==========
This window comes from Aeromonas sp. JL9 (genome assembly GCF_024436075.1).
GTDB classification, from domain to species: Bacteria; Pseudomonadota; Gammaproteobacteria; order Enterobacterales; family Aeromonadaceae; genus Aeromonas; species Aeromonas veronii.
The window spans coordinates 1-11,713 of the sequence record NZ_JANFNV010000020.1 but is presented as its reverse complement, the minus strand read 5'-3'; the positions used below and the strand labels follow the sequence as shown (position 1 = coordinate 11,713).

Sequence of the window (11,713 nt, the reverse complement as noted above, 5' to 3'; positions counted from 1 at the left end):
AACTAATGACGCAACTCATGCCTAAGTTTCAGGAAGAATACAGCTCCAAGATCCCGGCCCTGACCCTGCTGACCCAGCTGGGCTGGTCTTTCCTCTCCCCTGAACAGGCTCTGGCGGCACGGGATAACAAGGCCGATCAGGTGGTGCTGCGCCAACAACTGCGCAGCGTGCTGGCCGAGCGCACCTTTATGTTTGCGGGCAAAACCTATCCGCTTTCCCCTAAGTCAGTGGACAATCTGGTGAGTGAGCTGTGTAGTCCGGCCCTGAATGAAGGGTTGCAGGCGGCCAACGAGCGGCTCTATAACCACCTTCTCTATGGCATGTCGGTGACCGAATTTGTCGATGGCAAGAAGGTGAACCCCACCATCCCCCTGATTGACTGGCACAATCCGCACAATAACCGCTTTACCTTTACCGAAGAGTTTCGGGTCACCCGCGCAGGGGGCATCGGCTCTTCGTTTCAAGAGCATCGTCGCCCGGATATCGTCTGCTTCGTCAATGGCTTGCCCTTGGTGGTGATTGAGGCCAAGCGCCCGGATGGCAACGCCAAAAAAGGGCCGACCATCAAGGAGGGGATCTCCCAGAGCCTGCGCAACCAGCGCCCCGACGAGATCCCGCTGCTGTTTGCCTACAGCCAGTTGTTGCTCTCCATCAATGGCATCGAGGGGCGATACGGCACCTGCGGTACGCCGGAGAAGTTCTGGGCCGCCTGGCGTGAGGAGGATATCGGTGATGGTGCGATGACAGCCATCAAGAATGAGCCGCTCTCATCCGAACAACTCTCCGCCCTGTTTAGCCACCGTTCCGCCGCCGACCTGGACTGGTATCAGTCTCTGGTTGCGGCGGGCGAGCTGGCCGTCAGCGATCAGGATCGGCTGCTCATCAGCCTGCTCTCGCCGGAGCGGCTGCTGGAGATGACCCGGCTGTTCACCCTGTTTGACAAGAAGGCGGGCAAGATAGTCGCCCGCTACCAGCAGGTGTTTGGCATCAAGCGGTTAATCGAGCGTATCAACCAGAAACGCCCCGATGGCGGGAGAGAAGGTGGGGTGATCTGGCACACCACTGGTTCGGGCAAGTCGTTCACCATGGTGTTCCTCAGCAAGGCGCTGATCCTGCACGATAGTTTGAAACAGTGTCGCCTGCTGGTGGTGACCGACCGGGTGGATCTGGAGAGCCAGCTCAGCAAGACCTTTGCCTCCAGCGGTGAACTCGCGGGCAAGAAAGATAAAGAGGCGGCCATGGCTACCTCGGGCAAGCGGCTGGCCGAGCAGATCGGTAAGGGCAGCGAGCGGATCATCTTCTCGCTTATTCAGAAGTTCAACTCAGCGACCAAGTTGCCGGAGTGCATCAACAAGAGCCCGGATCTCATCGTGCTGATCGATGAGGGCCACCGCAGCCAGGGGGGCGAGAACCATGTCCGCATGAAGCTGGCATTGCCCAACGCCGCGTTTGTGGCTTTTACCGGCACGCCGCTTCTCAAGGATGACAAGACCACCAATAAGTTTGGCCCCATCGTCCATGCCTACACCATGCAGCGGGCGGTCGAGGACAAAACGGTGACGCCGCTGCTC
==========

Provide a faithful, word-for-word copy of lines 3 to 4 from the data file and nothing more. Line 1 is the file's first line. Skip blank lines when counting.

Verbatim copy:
The window spans coordinates 1-11,713 of the sequence record NZ_JANFNV010000020.1 but is presented as its reverse complement, the minus strand read 5'-3'; the positions used below and the strand labels follow the sequence as shown (position 1 = coordinate 11,713).

Sequence of the window (11,713 nt, the reverse complement as noted above, 5' to 3'; positions counted from 1 at the left end):